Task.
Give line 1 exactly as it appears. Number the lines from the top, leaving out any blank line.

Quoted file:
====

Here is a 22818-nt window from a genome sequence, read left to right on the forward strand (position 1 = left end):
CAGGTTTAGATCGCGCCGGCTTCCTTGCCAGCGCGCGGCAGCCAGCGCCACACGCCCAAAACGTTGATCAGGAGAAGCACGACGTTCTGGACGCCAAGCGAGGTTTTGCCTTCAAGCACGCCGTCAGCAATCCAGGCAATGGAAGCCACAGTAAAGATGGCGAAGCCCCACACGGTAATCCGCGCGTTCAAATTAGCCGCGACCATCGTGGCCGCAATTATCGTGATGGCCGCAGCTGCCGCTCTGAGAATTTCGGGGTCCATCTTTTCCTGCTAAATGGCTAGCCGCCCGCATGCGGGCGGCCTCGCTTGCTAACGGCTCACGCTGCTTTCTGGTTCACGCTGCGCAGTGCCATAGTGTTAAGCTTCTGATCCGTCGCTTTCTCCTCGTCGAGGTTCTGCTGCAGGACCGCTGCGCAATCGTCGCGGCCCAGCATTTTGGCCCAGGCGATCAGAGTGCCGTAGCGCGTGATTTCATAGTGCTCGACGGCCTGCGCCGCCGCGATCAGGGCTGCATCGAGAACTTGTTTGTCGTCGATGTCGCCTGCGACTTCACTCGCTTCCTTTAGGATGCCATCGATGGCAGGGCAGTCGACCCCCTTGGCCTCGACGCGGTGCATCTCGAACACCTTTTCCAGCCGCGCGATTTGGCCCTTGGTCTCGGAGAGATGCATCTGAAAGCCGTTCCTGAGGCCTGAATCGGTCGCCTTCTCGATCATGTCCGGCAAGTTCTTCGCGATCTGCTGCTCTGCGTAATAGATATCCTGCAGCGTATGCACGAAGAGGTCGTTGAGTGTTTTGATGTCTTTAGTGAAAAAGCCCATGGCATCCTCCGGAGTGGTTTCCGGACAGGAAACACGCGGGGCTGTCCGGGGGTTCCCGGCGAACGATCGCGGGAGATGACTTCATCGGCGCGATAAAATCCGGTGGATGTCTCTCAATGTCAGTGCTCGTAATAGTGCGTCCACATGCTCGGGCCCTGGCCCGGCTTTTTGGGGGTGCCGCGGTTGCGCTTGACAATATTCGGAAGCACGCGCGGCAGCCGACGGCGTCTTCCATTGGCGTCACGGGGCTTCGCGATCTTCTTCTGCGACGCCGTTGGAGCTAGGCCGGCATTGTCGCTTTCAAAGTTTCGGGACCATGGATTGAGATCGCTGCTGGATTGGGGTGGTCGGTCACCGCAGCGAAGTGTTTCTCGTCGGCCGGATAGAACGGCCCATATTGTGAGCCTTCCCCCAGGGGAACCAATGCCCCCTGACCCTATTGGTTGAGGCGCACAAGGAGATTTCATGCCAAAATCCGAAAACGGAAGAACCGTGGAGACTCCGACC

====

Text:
Here is a 22818-nt window from a genome sequence, read left to right on the forward strand (position 1 = left end):